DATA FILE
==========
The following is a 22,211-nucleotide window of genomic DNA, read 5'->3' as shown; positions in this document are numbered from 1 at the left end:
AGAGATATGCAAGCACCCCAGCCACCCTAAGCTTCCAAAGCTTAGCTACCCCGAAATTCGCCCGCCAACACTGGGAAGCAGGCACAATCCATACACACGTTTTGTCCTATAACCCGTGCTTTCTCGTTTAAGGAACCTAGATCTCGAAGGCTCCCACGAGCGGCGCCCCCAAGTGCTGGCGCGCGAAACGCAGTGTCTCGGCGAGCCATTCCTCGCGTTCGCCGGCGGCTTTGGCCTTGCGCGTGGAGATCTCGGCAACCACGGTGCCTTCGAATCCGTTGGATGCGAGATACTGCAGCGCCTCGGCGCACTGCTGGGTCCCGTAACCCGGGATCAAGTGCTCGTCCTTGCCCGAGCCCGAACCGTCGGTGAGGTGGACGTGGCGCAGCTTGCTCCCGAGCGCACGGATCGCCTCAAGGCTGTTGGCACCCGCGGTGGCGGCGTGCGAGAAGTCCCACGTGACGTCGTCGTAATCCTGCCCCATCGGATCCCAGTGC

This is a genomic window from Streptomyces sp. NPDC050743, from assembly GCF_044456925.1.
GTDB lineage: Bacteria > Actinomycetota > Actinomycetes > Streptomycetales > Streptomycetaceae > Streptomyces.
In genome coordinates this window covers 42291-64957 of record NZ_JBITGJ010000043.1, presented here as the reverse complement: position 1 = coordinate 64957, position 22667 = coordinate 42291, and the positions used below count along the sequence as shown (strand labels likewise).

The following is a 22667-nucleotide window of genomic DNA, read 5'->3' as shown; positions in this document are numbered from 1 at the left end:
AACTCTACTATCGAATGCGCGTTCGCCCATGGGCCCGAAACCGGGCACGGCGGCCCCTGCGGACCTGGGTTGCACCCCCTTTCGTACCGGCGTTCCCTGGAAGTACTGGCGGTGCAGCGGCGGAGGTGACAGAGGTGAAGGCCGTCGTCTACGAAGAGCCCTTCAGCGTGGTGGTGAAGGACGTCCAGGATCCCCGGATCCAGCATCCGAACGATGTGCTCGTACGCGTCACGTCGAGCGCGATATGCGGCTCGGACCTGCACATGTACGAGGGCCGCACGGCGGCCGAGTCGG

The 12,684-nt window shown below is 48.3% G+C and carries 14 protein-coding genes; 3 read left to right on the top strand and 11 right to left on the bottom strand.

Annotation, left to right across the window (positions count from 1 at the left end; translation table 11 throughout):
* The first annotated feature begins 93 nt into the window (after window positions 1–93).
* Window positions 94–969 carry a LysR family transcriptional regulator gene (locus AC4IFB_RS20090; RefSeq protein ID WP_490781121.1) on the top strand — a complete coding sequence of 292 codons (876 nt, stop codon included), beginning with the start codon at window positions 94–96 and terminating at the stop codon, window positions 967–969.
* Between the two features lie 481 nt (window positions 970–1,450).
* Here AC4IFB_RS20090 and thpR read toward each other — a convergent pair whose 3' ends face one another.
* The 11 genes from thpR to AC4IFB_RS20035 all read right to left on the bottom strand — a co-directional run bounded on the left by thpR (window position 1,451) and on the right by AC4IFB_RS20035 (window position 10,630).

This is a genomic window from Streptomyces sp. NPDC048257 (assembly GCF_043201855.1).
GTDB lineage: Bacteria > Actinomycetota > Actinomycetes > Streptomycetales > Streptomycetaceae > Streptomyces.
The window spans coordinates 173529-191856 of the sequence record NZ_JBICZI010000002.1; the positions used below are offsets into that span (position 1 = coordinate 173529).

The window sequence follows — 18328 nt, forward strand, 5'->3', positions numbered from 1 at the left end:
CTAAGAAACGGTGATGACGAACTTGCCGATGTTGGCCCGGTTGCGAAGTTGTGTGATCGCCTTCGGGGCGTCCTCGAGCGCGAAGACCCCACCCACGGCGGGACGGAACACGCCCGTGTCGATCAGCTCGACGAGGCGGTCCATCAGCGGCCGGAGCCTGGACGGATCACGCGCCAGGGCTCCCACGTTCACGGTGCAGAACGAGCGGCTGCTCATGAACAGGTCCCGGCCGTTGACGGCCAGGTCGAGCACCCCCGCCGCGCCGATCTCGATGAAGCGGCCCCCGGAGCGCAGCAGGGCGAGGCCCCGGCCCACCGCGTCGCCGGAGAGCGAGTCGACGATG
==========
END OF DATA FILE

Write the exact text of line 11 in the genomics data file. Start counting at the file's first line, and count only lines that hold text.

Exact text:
* Window positions 94–969 carry a LysR family transcriptional regulator gene (locus AC4IFB_RS20090; RefSeq protein ID WP_490781121.1) on the top strand — a complete coding sequence of 292 codons (876 nt, stop codon included), beginning with the start codon at window positions 94–96 and terminating at the stop codon, window positions 967–969.